Apple came later. The natural assumption is that this relationship was driven by Steve Wozniak — who joined Fusion-io as chief scientist in late 2008 — but according to Fusion-io, this wasn’t the case. In typical fashion, Apple didn’t respond to a request to discuss its use of flash cards — and Fusion-io demurred — but Facebook is another matter. Unlike Apple, the social networking giant is willing to open the curtain on the hardware and software used inside its data centers, and its new-age systems give you a pretty good idea of how these flash cards can reshape the server.
Initially, Facebook used the cards in the machines that run its database software. This is where companies typically use flash SSDs as well. Basically, the cards replaced hard drives. Housing its database software on flash rather than hard disks, Facebook can significantly speed the delivery of status updates and comments and other social networking chatter.
“When a request gets to the database tier, we want to be able to serve it up really, really quickly,” Facebook’s Frank Frankovsky once told us. “It’s a significant improvement on that overall round-trip time to the user.” What’s more, these flash devices can reduce hassle. As Frankovsky says, a hard disk breaks down more than any other device in the data center. Today, Facebook even boots its database servers from these flash cards.
But Facebook is now moving this sort of flash card into other machines, and it’s replacing memory as well as hard drives. Traditionally, Facebook operated another tier of servers that ran something called Memcached. These machines would, well, cache data in memory. The idea was to provide even quicker access to the stuff that users looked at the most. With this data, you wouldn’t even have to visit the database tier. This worked well enough, but Facebook has now cranked the dial on these servers as well, creating a new software platform that caches data on flash cards rather than main memory.
With this new platform — known as McDipper — the company can cache much larger amounts of data. “Flash provides up to 20 times the capacity per server and still supports tens of thousands of operations per second,” the company said in a recent blog post. “It was the obvious answer to this problem.”
This sort of setup is still significantly slower than main memory, says Microsoft’s Kushagra Vaid. But it’s fast enough, and it consumes less power. When you reach the size of a Microsoft or a Facebook or an Apple, keeping power down is just as important as anything else.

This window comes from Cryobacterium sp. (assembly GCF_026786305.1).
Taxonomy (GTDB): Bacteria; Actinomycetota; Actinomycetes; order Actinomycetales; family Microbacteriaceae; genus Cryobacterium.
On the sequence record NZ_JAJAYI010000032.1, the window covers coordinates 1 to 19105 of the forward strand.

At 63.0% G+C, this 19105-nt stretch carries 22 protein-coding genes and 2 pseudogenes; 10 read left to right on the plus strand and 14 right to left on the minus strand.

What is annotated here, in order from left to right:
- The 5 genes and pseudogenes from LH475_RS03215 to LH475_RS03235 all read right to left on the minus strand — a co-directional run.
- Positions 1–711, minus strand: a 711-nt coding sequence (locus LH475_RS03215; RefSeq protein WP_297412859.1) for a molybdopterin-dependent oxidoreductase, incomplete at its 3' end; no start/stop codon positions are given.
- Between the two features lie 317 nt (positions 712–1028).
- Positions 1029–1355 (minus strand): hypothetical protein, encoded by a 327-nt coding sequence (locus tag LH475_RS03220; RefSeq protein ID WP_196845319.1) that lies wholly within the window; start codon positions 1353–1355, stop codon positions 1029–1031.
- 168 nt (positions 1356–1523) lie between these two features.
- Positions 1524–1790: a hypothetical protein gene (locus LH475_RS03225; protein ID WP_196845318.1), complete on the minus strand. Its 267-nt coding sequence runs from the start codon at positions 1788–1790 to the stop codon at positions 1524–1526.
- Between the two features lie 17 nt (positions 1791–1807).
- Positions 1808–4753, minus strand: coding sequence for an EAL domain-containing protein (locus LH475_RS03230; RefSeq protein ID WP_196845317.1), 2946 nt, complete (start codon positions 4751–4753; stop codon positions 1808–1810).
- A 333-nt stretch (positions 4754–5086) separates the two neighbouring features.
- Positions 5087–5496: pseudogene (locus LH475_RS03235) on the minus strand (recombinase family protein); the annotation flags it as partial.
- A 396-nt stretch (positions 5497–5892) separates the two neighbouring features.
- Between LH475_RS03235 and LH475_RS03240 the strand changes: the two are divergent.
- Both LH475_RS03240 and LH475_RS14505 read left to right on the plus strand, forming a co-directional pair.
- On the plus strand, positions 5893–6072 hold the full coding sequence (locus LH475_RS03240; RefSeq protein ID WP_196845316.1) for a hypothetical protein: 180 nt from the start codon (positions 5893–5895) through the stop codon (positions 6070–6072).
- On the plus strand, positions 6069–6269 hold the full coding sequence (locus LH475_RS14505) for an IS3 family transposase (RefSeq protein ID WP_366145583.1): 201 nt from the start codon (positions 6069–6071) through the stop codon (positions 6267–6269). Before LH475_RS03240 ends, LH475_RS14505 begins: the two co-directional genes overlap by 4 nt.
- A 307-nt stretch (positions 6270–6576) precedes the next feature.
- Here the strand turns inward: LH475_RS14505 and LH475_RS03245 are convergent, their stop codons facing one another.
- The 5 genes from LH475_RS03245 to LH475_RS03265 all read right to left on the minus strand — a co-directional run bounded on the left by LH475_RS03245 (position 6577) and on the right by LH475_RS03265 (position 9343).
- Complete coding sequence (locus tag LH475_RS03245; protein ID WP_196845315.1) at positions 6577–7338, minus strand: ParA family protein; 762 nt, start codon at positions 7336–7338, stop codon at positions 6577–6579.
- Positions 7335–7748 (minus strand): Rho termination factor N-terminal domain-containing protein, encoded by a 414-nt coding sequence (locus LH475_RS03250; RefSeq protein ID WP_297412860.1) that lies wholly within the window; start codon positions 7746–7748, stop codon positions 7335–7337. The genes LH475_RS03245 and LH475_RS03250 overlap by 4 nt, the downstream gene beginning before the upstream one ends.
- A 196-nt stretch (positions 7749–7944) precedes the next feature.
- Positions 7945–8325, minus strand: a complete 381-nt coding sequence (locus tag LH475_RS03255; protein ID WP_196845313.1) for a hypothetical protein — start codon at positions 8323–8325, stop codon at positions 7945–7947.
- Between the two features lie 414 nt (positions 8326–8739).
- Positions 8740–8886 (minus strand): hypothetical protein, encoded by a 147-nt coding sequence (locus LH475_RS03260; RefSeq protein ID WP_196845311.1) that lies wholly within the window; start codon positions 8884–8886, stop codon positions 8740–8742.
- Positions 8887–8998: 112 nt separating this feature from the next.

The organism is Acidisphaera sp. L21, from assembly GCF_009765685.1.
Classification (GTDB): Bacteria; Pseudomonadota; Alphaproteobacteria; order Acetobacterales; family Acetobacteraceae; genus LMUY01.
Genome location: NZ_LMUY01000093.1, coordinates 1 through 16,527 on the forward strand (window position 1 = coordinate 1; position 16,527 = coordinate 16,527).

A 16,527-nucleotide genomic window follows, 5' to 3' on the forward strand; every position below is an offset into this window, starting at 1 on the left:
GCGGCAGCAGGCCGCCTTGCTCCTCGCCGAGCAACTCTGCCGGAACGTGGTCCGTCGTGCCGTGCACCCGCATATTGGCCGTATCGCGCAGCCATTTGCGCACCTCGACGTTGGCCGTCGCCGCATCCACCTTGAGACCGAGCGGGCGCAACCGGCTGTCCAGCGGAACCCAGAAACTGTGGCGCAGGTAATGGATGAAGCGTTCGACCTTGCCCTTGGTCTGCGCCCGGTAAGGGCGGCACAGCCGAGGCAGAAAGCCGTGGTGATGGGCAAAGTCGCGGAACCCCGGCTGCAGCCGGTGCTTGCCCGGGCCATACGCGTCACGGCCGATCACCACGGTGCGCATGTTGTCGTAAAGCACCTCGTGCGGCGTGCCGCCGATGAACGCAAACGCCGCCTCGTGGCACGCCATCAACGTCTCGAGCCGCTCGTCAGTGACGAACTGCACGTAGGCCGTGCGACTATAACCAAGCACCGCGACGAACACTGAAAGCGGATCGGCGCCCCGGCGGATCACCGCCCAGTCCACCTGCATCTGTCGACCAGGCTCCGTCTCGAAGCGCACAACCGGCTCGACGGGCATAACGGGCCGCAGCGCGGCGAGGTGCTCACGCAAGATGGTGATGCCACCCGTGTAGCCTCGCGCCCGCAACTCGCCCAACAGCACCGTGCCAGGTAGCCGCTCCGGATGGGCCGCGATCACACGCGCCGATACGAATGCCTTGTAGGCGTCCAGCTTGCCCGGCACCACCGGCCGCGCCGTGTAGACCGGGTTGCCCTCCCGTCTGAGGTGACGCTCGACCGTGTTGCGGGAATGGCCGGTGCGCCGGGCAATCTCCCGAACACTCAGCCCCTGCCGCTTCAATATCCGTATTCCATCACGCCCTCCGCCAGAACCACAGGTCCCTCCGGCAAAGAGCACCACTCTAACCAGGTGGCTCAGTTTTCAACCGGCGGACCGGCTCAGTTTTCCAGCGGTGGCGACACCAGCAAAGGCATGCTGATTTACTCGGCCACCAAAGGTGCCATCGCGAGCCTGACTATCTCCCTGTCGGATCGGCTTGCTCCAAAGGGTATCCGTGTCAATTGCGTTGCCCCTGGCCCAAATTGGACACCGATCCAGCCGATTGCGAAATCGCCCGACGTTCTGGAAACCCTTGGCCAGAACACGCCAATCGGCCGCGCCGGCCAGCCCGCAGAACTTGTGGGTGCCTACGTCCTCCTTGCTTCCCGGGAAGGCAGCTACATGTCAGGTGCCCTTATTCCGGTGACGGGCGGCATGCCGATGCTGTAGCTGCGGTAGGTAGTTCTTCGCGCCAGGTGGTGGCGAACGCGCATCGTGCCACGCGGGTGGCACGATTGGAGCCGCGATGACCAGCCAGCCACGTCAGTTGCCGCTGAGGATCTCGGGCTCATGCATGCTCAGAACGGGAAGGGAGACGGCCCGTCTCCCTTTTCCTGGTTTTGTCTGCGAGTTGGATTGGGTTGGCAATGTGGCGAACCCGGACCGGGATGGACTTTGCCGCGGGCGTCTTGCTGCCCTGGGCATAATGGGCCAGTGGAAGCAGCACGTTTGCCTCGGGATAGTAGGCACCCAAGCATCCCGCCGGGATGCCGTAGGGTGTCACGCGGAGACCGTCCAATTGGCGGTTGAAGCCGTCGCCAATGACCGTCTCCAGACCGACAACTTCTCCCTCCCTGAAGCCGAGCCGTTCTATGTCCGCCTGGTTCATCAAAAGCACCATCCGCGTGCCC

The point is that flash gives you more options — and in the long run, Vaid says, these options will only expand. “It creates this new platform architecture a couple of years down the road,” he explains, “where the application can now be more judicious about how to balance the performance and the power — by choosing the appropriate balance between system memory and non-volatile memory.”
Uh, We’re a Software Company
But, yes, Facebook built McDipper from scratch. And that too shows you how much these flash cards are changing the data center. Today’s software isn’t designed to run on flash cards. You’re forced to write new software.
That’s why Fusion-io has engineers working inside the data centers run its largest customers, including Apple and Facebook. And it’s why the company employs several software developers known for their work on the Linux kernel, the software at the heart of the open source operating system that runs most machines inside the big internet data centers. This includes Chris Mason, who oversees a Linux file system called Btrfs (pronounced “butter fs”) and Jens Axboe, who built several tools related to data input and output and other tasks inside the Linux kernel.
“The storage devices that are coming out now are almost nothing like the storage devices that people have been using for the past few decades. They break a whole bunch of rules and work in very different ways and do a whole lot of things that just weren’t possible before,” says Mason. “But you have to change the core software to enable this.”
The aim, explains Mason and CEO David Flynn, is to tune Linux and other software to get the most out of these cards, but also to make it easier for companies to build their own software. They company now offers a software development kit, or SDK, for building tools atop the cards. In the end, says Flynn, Fusion-io is a much a software company as a hardware company.
This is borne out by the company’s recent contribution to the Open Compute Project, a Facebook-led effort to create new hardware designs for the data center — and share those designs with the rest of the world. This winter, Fusion-io open sourced the design of its flash card, including everything but the controller that drives the card. The aim is to feed the creation of still more flash devices that can run its new breed of software.
The hope, Flynn says, is that computer makers like Quanta and Wistron will build flash straight into the server motherboard, pushing it even closer to the processor. After all, that’s where the data center is headed.